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Angelina Petrova

(National Academy for Musik, Sofia, Bulgaria)

Ideological discourse of the 70s in Bulgaria: the Communist Party in the Union of Composers. The Union of Bulgarian Composers and the Bulgarian Post-Guard


The 1970s was a decade when the party was at the peak of its power, which dominated the administrative and state institutions in culture, such as the Union of Bulgarian Composers. They are well known as a period of establishing the official power of late socialism. This report analyses the differences between the different countries in the so-called “socialist camp” in terms of the official work dedicated to the party and the post-guard. In the countries such as Poland and the Czech Republic and even the USSR, the cantata-oratorio pieces, which are dedicated to the communist party as a sign of loyalty, are composed through the language of the post-guard. In Bulgaria, the official praise of socialism was expressed and influenced by the conservative-tonal, pathetic late romantic language. The situation in Bulgaria differs from the one in Poland because the Polish avant-garde had already been established in a leading place in culture since the 1960s and surprisingly even in the USSR, where the term “Soviet avant-garde” was coined in the 1970s. At the Bulgarian festivals for contemporary music, the post-guard was also opposed to the official party music. The situation of the 1970s in Bulgaria was marked by the conservatism of the “Bulgarian model” of socialism.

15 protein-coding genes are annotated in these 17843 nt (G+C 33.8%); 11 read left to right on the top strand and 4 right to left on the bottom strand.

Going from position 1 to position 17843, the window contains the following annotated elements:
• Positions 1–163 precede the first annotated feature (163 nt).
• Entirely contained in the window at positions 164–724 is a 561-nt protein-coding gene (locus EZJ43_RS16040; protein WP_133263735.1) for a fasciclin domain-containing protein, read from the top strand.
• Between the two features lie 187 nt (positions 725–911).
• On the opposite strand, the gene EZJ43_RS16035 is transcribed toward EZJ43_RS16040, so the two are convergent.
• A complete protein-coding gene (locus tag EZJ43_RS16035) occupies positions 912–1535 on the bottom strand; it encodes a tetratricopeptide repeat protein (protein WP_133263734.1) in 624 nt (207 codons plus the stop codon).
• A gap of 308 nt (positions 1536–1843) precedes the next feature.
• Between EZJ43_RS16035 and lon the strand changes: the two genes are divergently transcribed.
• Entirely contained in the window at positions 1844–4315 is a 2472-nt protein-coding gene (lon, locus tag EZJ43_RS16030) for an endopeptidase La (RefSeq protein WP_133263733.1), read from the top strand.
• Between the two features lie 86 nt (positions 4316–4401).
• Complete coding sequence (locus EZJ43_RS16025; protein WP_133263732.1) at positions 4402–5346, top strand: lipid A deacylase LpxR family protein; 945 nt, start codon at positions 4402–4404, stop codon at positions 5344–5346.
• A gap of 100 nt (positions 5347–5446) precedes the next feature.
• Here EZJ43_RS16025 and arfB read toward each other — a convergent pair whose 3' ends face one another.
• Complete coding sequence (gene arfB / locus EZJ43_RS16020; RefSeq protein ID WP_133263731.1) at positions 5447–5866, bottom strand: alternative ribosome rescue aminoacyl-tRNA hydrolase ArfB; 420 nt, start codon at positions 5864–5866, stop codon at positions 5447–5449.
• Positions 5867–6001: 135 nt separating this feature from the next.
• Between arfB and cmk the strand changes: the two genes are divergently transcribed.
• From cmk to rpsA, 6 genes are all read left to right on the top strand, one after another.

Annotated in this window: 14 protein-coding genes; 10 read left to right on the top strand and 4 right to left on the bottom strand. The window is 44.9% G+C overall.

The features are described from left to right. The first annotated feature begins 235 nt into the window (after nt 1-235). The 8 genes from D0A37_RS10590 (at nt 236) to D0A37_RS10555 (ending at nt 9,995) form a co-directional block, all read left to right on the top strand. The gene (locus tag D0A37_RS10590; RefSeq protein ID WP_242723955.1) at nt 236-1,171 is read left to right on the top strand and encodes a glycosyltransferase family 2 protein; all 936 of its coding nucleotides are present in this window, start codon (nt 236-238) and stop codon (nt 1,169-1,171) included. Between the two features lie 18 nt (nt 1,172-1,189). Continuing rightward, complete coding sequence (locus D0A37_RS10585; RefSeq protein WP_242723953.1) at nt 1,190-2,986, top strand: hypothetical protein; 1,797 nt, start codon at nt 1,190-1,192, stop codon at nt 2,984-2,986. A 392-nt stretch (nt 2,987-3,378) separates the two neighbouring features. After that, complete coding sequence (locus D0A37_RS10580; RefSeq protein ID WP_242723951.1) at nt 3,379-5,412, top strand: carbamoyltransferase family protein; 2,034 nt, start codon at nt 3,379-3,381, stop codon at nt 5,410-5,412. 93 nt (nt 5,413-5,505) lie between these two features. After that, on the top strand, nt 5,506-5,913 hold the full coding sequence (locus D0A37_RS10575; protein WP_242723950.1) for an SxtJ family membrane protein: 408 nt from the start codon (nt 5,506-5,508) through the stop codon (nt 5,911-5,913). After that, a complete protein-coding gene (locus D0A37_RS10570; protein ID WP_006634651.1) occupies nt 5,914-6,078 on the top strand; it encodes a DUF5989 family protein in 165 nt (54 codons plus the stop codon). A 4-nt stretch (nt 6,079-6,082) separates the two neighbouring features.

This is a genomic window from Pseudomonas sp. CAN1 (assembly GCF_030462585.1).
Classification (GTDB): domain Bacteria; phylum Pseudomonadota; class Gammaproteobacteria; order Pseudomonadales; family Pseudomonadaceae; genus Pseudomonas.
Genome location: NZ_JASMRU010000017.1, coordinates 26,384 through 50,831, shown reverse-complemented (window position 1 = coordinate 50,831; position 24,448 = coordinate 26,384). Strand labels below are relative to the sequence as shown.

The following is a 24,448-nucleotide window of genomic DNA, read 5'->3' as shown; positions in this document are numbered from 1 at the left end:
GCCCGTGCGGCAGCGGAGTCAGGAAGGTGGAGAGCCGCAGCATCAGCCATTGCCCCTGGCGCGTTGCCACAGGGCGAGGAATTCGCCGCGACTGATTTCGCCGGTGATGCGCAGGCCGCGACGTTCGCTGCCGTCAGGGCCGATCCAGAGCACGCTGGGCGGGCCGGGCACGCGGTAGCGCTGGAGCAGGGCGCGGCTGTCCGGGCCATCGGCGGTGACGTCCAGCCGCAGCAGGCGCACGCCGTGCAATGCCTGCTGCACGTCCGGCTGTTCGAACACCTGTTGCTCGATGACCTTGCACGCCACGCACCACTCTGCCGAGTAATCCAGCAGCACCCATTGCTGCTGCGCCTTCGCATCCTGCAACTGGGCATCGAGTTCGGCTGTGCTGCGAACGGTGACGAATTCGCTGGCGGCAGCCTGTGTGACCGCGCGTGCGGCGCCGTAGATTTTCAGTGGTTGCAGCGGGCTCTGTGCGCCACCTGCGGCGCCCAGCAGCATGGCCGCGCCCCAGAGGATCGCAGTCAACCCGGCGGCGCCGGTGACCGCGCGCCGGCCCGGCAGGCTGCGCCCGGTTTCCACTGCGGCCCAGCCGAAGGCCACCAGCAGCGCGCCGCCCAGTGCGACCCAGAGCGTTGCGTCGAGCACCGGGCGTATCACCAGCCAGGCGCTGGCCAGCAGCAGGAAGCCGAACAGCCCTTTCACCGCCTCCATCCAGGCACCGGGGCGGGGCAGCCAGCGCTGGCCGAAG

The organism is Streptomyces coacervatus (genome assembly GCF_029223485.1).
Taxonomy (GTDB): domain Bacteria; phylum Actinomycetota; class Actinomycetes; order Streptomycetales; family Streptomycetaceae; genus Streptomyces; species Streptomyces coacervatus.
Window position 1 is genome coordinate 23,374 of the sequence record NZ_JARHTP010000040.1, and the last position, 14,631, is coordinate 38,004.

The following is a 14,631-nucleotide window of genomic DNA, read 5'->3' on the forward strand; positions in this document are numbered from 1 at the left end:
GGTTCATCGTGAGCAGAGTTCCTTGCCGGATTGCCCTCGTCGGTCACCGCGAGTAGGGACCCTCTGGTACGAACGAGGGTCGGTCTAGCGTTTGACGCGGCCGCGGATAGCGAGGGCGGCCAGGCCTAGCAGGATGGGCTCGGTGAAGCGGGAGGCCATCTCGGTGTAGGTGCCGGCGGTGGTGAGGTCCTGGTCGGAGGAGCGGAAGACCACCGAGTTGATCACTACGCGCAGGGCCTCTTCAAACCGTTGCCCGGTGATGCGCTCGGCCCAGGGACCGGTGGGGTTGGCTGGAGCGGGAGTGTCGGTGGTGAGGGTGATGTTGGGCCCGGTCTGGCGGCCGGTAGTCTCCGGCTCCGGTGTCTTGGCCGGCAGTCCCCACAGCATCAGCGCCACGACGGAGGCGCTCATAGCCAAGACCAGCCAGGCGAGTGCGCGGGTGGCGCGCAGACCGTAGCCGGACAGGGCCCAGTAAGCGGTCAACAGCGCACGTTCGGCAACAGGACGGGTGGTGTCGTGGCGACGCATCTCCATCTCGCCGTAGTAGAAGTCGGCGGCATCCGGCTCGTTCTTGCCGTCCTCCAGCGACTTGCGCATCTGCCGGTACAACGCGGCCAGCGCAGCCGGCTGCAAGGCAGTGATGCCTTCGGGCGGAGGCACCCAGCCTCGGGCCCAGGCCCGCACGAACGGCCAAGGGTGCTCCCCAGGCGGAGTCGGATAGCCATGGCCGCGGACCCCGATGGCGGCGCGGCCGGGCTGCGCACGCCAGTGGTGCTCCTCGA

Short biography

Angelina Petrova is a Professor at the National Academy of Music and the Institute of Art Studies at the Bulgarian Academy of Sciences. She works in the following research fields: theory of contemporary music; Solfeggio; musical hermeneutics; and contemporary Bulgarian music. She specialized under Prof. Gernot Gruber at the Institut für Musikwissenschaft, University of Vienna (1997). She published the following books: My World (a series of interviews with the composer L. Nikolov, 1998); The Composer Lazar Nikolov (2003); The Solfeggio and the Methods of Composition of the 20th Century (2008); and Cognitive Approaches to Musical Hearing and Memory (2014). Awards and grants: Golden Stave Award; and annual musicological awards of the Union of Bulgarian Composers—‘Book of the Year’ (2003, 2014) and ‘The Golden Lira of the Union of Musical and Dance Artists’ (2015).